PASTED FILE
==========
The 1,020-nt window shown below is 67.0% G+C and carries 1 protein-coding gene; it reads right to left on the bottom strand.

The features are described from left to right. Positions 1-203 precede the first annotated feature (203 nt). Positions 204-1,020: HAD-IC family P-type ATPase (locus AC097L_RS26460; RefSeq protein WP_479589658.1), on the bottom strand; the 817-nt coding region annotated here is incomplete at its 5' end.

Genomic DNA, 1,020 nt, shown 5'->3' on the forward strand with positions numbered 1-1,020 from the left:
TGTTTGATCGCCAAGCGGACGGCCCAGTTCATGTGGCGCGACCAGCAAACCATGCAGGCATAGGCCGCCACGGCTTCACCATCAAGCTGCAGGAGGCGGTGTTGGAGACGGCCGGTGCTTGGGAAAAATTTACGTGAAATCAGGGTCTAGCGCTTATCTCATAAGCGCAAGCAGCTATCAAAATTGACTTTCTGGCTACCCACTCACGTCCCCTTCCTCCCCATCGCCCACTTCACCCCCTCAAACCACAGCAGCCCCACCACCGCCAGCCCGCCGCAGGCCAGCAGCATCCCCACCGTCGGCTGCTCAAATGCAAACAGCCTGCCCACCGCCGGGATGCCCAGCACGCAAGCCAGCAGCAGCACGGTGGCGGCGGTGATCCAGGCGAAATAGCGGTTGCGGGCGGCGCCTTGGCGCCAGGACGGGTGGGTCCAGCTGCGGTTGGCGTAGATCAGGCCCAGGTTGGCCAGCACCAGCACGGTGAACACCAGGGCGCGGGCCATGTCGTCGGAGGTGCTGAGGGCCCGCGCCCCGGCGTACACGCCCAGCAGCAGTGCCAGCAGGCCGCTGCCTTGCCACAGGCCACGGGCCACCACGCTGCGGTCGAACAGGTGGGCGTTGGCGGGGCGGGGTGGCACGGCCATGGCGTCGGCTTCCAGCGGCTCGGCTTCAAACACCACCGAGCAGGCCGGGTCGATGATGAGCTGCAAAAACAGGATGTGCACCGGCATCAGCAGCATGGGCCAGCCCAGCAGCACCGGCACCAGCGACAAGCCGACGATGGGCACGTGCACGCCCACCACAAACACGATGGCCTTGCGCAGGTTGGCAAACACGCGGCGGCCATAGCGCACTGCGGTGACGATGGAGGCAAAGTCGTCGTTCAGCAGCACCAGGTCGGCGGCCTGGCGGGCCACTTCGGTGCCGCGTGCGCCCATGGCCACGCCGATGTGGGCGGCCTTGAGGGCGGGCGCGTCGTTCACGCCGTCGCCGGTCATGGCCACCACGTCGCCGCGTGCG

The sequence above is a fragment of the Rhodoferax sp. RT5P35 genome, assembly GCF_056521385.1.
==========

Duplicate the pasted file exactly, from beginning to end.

The 1,020-nt window shown below is 67.0% G+C and carries 1 protein-coding gene; it reads right to left on the bottom strand.

The features are described from left to right. Positions 1-203 precede the first annotated feature (203 nt). Positions 204-1,020: HAD-IC family P-type ATPase (locus AC097L_RS26460; RefSeq protein WP_479589658.1), on the bottom strand; the 817-nt coding region annotated here is incomplete at its 5' end.

Genomic DNA, 1,020 nt, shown 5'->3' on the forward strand with positions numbered 1-1,020 from the left:
TGTTTGATCGCCAAGCGGACGGCCCAGTTCATGTGGCGCGACCAGCAAACCATGCAGGCATAGGCCGCCACGGCTTCACCATCAAGCTGCAGGAGGCGGTGTTGGAGACGGCCGGTGCTTGGGAAAAATTTACGTGAAATCAGGGTCTAGCGCTTATCTCATAAGCGCAAGCAGCTATCAAAATTGACTTTCTGGCTACCCACTCACGTCCCCTTCCTCCCCATCGCCCACTTCACCCCCTCAAACCACAGCAGCCCCACCACCGCCAGCCCGCCGCAGGCCAGCAGCATCCCCACCGTCGGCTGCTCAAATGCAAACAGCCTGCCCACCGCCGGGATGCCCAGCACGCAAGCCAGCAGCAGCACGGTGGCGGCGGTGATCCAGGCGAAATAGCGGTTGCGGGCGGCGCCTTGGCGCCAGGACGGGTGGGTCCAGCTGCGGTTGGCGTAGATCAGGCCCAGGTTGGCCAGCACCAGCACGGTGAACACCAGGGCGCGGGCCATGTCGTCGGAGGTGCTGAGGGCCCGCGCCCCGGCGTACACGCCCAGCAGCAGTGCCAGCAGGCCGCTGCCTTGCCACAGGCCACGGGCCACCACGCTGCGGTCGAACAGGTGGGCGTTGGCGGGGCGGGGTGGCACGGCCATGGCGTCGGCTTCCAGCGGCTCGGCTTCAAACACCACCGAGCAGGCCGGGTCGATGATGAGCTGCAAAAACAGGATGTGCACCGGCATCAGCAGCATGGGCCAGCCCAGCAGCACCGGCACCAGCGACAAGCCGACGATGGGCACGTGCACGCCCACCACAAACACGATGGCCTTGCGCAGGTTGGCAAACACGCGGCGGCCATAGCGCACTGCGGTGACGATGGAGGCAAAGTCGTCGTTCAGCAGCACCAGGTCGGCGGCCTGGCGGGCCACTTCGGTGCCGCGTGCGCCCATGGCCACGCCGATGTGGGCGGCCTTGAGGGCGGGCGCGTCGTTCACGCCGTCGCCGGTCATGGCCACCACGTCGCCGCGTGCG

The sequence above is a fragment of the Rhodoferax sp. RT5P35 genome, assembly GCF_056521385.1.